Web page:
Sunday, July 26, 2020

Unused postcard: Silbury Hill

This postcard — which will finally fulfill its destiny and get mailed somewhere this week — is Crown copyright 1968 and was published by the Ministry of Public Building and Works. It was printed in England by George Putnam & Sons Ltd. It shows Silbury Hill, which dates to about 2400 BC and is located near Avebury in county Wiltshire, southcentral England.

There is much speculation, both scientific and daft, about what this chalk mound was originally used for 4,400 years ago. Even the scientific speculation is just a smart guess (while the daft ideas are purely daft). The thoughtful ideas imagine the mound as a symbol of that time's power elite (possibly involving a priesthood) and/or as a central location for seasonal rituals.

While Silbury Hill's original purpose will never be known, we know it was refitted for other purposes by the Romans and later in medieval times, over the millennia. (It served, for example, as a superb defensive position.) Archaelogical tunnels dug into the mound from the 1770s to as recently as the 1970s were poorly managed, causing permanent damage to the mound and its stability.

There's much folklore, surrounding this ancient mound. The wonderful 1973 book Folklore, Myths and Legends of Britain notes that the mound "is said to be the burial place of an otherwise forgotten King Sil; of a knight in golden armour; and even of a solid gold horse and rider. Alternatively, the Devil was going to empty a huge sack of earth of Marlborough, but was forced to drop it here by the magic of the priests from nearby Avebury."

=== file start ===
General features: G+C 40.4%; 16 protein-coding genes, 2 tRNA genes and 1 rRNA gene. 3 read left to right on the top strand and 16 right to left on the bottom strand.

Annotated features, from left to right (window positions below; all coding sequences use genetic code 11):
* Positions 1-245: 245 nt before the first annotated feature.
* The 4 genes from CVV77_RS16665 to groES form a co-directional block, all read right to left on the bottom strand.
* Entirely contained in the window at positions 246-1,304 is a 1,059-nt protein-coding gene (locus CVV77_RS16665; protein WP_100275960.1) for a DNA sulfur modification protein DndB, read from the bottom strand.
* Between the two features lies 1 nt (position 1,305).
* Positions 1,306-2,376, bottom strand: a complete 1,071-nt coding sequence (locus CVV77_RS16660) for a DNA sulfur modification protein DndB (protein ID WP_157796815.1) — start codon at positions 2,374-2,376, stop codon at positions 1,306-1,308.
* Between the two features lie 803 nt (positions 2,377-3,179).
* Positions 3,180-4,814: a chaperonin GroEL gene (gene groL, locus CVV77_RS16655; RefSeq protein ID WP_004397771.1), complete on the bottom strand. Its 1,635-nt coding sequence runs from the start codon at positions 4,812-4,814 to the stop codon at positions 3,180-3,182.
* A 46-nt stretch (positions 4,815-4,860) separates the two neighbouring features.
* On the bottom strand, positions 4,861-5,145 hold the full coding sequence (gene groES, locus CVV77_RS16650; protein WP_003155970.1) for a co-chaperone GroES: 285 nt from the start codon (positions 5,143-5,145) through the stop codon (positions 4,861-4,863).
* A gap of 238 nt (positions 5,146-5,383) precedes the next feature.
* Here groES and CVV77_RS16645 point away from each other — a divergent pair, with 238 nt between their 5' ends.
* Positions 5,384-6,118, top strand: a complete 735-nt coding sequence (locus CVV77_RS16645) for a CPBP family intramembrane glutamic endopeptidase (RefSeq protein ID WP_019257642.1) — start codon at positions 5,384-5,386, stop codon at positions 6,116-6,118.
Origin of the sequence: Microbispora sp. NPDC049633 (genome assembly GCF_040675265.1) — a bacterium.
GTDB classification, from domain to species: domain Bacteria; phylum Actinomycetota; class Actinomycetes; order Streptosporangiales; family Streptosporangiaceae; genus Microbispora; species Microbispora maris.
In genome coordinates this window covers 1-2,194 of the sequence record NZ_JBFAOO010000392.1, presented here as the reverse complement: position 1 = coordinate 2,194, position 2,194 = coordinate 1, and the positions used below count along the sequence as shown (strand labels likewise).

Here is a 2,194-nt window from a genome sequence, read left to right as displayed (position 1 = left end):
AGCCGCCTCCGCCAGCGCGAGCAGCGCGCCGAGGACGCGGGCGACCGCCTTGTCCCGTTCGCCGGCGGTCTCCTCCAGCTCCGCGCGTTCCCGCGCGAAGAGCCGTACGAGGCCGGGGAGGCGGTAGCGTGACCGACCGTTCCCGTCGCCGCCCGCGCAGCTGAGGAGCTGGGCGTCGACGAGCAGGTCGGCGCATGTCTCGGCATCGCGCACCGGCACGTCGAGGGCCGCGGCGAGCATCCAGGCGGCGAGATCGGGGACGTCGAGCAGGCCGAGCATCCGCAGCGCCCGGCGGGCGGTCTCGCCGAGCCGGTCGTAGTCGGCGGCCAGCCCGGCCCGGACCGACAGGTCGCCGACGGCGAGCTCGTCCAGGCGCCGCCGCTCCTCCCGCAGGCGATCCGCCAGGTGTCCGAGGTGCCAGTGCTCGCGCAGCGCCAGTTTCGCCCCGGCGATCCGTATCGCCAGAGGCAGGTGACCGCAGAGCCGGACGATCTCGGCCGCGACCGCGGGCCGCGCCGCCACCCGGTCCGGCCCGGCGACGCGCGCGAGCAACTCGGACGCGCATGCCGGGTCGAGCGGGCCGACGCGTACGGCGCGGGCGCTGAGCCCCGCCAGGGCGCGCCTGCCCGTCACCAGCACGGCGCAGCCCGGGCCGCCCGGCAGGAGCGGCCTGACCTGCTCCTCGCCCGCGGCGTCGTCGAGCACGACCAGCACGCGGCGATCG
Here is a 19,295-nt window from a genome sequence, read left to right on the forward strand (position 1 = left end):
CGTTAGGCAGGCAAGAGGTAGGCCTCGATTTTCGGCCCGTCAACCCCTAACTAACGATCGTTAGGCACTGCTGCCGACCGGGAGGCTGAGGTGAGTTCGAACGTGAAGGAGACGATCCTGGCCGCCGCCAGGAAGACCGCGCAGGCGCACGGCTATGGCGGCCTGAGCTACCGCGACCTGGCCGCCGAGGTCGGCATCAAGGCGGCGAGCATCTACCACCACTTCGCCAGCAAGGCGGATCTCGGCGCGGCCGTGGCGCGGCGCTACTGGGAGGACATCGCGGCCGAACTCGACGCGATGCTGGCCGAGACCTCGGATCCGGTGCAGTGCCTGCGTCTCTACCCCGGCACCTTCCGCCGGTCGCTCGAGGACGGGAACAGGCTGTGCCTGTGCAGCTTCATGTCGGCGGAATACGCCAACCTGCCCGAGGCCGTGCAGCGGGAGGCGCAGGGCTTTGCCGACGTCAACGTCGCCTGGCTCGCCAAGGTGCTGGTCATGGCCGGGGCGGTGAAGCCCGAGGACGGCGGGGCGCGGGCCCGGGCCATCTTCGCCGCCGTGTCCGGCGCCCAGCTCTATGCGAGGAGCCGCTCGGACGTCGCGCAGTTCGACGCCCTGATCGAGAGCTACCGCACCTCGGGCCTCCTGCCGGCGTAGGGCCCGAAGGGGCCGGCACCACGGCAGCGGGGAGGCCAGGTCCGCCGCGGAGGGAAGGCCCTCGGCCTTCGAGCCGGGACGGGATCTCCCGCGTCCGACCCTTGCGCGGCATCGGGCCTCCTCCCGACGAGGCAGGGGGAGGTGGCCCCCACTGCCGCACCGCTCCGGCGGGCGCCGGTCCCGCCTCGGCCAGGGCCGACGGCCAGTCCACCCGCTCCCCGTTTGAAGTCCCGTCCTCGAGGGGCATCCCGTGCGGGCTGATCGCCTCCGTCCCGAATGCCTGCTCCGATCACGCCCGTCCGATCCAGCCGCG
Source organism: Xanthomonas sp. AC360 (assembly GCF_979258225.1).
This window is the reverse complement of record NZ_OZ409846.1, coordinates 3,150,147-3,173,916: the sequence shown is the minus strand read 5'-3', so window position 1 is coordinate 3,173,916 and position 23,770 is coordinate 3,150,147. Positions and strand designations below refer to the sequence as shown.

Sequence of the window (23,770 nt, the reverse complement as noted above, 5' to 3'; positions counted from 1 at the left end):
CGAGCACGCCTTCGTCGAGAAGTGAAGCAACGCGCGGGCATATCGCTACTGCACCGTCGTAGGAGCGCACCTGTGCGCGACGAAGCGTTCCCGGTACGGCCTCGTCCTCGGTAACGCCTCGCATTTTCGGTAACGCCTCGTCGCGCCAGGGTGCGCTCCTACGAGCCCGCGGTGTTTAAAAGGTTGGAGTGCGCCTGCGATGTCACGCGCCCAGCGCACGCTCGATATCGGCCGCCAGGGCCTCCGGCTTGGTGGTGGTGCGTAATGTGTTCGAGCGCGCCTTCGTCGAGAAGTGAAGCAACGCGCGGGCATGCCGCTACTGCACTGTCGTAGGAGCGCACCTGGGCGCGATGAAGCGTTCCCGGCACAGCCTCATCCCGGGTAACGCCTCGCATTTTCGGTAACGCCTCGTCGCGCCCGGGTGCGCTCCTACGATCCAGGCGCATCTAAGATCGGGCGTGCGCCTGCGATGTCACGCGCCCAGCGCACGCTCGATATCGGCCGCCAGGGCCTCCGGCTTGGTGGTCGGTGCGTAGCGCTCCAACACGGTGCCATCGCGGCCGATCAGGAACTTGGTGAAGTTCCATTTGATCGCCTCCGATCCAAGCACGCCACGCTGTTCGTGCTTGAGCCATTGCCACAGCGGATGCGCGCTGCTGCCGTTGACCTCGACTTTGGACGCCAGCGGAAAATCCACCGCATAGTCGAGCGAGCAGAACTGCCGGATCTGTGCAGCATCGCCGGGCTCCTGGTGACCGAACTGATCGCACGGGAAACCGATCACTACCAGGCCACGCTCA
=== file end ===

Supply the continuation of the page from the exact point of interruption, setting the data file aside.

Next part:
Some of the mystery and inspiration circling Silbury Hill is examined in the 2014 book On Silbury Hill, by Adam Thorpe.

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What Silbury Hills we will leave behind for future civilizations to ponder in 4,000 years, 40,000 years, or longer? After we're long gone, what will remain?1

Mount Rushmore's granite is only eroding at a rate of one inch per 10,000 years, though the National Park Service notes that "frost wedging" is the more significant concern for the monument's conservation. In The World Without Us, Alan Weisman estimates Mount Rushmore will still be somewhat discernible seven million years from now. Beyond that, Weisman notes sadly that some of our civilization's longest-lasting legacies for future Earthlings to ponder over and deal with will include radioactive waste and plastics.

1. Related to that sentiment, here are some of today's cheery headlines:
  • Dilemma of Covid's Second Wave...
  • USA: More than 1,000 deaths for 5th day in row...
  • CNN: Experts urge country shut down...
  • Miami, Houston face care worker shortages...
  • 2020's first hurricane roars ashore in virus-hit Texas...
  • Putin says Russian Navy to get hypersonic nuke strike weapons...

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